I’ve been reading Everyday Theology: How to Read Cultural Texts and Interpret Trends for a class I’m in. The main thrust of the book is this: Christians shouldn’t limit exegesis to the biblical text – we should also be proficient in exegeting culture.
Let me put it another way. If I am to love my wife, I must first have some level of understanding of her. If I have no understanding of her at all, how can I express my love to her in a way she’ll understand?
I heard of a missionary overseas once bringing a stork figurine to a native couple who had just delivered their first baby as a gift for the newborn. The missionary was surprised when the native family took great offense at the gift. What was a symbol of new birth to the missionary in the stork was a symbol of death to the natives. The missionary had said without uttering a word, “I hope your new baby dies.” The missionary didn’t understand the culture, and, as a result, his act of love was interpretted as an act of malice by the natives.
The point is this: understanding culture is integral to meaningfully showing love to our neighbors.
In addition to keeping the proverbial foot out of one’s mouth, an understanding of culture will also give you a glimpse into a people’s worldview. If a missionary understands a culture’s worldview, they’ll be better equipped to share the gospel with them in a way they’ll understand.
In the Bible, John’s use of the concept of “the word” or “logos” is a great example of this. The Gospel of John was written to a Greek audience, so John used a concept from Greek philosophy to communicate the message of Jesus to them. John understood the Greeks, and was able to more effectively minister to them as a result.
Paul’s work in Athens recorded in Acts 17 is another great example of a missionary understanding a culture and using that to the Gospel’s advantage. Paul observed the culture of the Athenians, found a way to use it to communicate the Gospel message (ironically, through an idol dedicated to “An Unknown God”), and did so with great effectiveness.
Both John and Paul’s worldview was vastly different from that of their Greek audience, but both understood enough about Greek culture that they could communicate their own worldview in a way the Greeks would understand.
For John and Paul, a good understanding of culture led to effective communication.
John and Paul’s attitude toward the Christian mission are quite a bit different from what my own was in the past. Instead of having a “let me examine your beliefs so I can understand them and better understand you” attitude, I had a “I’m not going to listen to you at all if your beliefs slightly offend me” attitude.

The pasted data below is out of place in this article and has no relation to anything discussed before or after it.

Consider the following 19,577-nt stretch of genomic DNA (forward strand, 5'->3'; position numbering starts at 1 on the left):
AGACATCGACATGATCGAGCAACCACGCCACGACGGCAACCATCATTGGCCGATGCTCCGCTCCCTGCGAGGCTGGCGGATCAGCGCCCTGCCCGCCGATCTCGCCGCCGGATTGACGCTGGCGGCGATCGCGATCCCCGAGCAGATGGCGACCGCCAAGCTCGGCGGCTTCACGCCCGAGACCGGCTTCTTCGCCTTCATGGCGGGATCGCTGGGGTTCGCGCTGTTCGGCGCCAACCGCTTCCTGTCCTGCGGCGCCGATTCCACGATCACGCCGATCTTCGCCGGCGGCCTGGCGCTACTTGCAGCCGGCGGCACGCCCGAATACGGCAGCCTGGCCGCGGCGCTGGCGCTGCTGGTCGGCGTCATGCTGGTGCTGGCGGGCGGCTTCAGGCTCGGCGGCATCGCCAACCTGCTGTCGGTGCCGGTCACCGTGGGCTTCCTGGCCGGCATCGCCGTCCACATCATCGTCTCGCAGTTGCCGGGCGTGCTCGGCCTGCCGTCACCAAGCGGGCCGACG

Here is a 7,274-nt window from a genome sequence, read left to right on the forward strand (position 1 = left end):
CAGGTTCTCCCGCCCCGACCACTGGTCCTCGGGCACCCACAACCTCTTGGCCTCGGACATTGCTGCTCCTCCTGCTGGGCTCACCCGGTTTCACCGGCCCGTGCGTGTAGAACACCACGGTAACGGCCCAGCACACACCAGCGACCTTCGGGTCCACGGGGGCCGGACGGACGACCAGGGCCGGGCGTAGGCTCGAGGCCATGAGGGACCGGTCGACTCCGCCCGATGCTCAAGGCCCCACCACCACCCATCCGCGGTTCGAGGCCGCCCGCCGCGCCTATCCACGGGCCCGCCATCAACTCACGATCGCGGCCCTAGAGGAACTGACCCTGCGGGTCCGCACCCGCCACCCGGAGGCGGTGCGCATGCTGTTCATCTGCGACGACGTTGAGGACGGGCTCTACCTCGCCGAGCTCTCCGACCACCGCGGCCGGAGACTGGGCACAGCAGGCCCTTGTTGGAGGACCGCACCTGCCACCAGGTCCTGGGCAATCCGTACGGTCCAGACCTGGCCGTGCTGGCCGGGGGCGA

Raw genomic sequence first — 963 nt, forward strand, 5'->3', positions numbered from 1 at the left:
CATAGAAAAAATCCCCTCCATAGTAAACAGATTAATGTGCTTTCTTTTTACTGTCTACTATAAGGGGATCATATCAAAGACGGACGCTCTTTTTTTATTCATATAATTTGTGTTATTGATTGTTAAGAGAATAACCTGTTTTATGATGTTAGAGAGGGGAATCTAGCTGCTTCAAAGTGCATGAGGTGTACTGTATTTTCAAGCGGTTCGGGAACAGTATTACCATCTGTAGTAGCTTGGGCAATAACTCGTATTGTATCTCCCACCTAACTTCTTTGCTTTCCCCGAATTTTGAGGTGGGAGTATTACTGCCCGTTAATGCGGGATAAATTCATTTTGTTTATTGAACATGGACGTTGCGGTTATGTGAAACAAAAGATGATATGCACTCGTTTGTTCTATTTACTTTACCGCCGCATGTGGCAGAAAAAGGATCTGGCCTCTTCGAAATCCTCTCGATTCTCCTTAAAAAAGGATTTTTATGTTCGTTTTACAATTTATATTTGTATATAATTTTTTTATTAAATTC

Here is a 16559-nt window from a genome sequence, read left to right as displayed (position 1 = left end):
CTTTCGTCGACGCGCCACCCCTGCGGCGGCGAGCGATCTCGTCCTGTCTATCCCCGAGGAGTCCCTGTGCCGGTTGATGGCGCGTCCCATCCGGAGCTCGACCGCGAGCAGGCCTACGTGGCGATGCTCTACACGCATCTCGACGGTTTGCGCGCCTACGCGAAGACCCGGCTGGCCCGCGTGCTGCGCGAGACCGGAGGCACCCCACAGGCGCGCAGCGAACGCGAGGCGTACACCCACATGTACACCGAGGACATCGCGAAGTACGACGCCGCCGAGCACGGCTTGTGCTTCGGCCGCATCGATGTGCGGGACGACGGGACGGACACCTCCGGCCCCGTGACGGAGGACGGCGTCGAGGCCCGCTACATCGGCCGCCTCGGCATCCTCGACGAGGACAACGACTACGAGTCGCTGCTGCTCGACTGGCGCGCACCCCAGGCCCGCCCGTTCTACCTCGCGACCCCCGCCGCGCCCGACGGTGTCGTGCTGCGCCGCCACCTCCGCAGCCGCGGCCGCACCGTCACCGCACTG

I remember several years ago when Rolling Stone featured a picture of Kanye West with a crown of thorns on his head on the cover of their magazine. The caption read “The Passion of Kanye West.” I saw that and it didn’t take me five minutes to email everyone I knew telling them they should boycott Rolling Stone. Now, did I even read the article? No. But I called Rolling Stone’s customer service department to inform them I wouldn’t be reading their magazine anymore. Was I a subscriber to Rolling Stone? No. Was I even a casual reader of Rolling Stone? No – never have been. Even when I was working in radio I didn’t read Rolling Stone – I always preferred Spin. But I went out of my way to inform them I wouldn’t be reading their magazine, and I made sure to let them know why too – because I was a Christian! Kind of funny now (and sad).
Anyway, here’s the point: I saw something offensive, and instead of listening I reacted with a call to boycott even going out of my way to express my displeasure to a nice lady in their customer service department. I’m not saying I necessarily embrace the depiction of Kanye West in a crown of thorns or of his “suffering” in the music industry having any relation to Jesus’ suffering on the cross, but my first reaction shouldn’t have been what it was. My attitude and actions were counterproductive to the Christian mission, and I imagine John and Paul would have rolled their eyes at me. I’ll bet the customer service lady I talked to on the phone did.
I know the Greeks’ outlook on life and living was offensive to John and Paul’s Christian worldview. I can only imagine how Paul felt as he walked through Athens in the midst of all those idols – in fact, the Bible says he was greatly distressed because of what he saw. But Paul didn’t call all his Christian friends together and tell them to boycott Athens. He observed and listened, then he reached out respectfully and in love.
Fast forward to the present: I’m in San Francisco – one of the most liberal cities in the world. What should Christians do when they encounter something offensive to their worldview here (which happens, like, everyday)? Boycott? Protest? Scream? Picket the steps of City Hall? Or should we observe, listen, and then reach out respectfully and in love?
I vote for the latter.
If anything needs to be boycotted today, it’s the attitude that leads to boycotting being your first move. Please, boycott that immediately and email all your friends encouraging them to do the same.
Less boycotting, more listening and observing. From listening and observing comes the ability to show love meaningfully and communicate effectively – two things integral to the Christian mission.